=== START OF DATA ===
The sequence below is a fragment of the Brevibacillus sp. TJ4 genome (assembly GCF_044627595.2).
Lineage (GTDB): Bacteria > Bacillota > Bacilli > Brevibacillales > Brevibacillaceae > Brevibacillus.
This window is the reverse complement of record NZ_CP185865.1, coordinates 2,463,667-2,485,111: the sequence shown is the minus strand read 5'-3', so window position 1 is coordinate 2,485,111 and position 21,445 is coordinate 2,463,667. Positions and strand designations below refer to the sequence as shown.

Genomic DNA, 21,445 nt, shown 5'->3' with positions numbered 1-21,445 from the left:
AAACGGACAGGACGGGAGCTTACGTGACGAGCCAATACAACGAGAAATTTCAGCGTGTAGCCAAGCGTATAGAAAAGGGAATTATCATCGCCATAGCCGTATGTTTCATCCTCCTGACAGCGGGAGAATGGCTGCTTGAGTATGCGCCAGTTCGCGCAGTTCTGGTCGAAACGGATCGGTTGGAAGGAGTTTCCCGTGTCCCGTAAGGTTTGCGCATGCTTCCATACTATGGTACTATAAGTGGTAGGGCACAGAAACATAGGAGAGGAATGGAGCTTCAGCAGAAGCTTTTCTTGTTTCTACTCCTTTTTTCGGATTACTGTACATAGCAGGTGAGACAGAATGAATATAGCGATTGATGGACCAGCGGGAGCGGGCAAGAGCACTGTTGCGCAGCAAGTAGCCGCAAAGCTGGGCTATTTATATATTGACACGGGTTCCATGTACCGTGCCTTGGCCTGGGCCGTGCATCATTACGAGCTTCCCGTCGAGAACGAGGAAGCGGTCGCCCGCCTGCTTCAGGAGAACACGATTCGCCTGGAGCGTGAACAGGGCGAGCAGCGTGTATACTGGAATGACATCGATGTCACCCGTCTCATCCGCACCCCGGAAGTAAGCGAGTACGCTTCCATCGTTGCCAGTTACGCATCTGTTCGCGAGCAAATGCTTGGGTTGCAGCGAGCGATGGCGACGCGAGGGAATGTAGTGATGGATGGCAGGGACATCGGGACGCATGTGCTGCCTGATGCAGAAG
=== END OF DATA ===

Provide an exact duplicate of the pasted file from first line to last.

The sequence below is a fragment of the Brevibacillus sp. TJ4 genome (assembly GCF_044627595.2).
Lineage (GTDB): Bacteria > Bacillota > Bacilli > Brevibacillales > Brevibacillaceae > Brevibacillus.
This window is the reverse complement of record NZ_CP185865.1, coordinates 2,463,667-2,485,111: the sequence shown is the minus strand read 5'-3', so window position 1 is coordinate 2,485,111 and position 21,445 is coordinate 2,463,667. Positions and strand designations below refer to the sequence as shown.

Genomic DNA, 21,445 nt, shown 5'->3' with positions numbered 1-21,445 from the left:
AAACGGACAGGACGGGAGCTTACGTGACGAGCCAATACAACGAGAAATTTCAGCGTGTAGCCAAGCGTATAGAAAAGGGAATTATCATCGCCATAGCCGTATGTTTCATCCTCCTGACAGCGGGAGAATGGCTGCTTGAGTATGCGCCAGTTCGCGCAGTTCTGGTCGAAACGGATCGGTTGGAAGGAGTTTCCCGTGTCCCGTAAGGTTTGCGCATGCTTCCATACTATGGTACTATAAGTGGTAGGGCACAGAAACATAGGAGAGGAATGGAGCTTCAGCAGAAGCTTTTCTTGTTTCTACTCCTTTTTTCGGATTACTGTACATAGCAGGTGAGACAGAATGAATATAGCGATTGATGGACCAGCGGGAGCGGGCAAGAGCACTGTTGCGCAGCAAGTAGCCGCAAAGCTGGGCTATTTATATATTGACACGGGTTCCATGTACCGTGCCTTGGCCTGGGCCGTGCATCATTACGAGCTTCCCGTCGAGAACGAGGAAGCGGTCGCCCGCCTGCTTCAGGAGAACACGATTCGCCTGGAGCGTGAACAGGGCGAGCAGCGTGTATACTGGAATGACATCGATGTCACCCGTCTCATCCGCACCCCGGAAGTAAGCGAGTACGCTTCCATCGTTGCCAGTTACGCATCTGTTCGCGAGCAAATGCTTGGGTTGCAGCGAGCGATGGCGACGCGAGGGAATGTAGTGATGGATGGCAGGGACATCGGGACGCATGTGCTGCCTGATGCAGAAG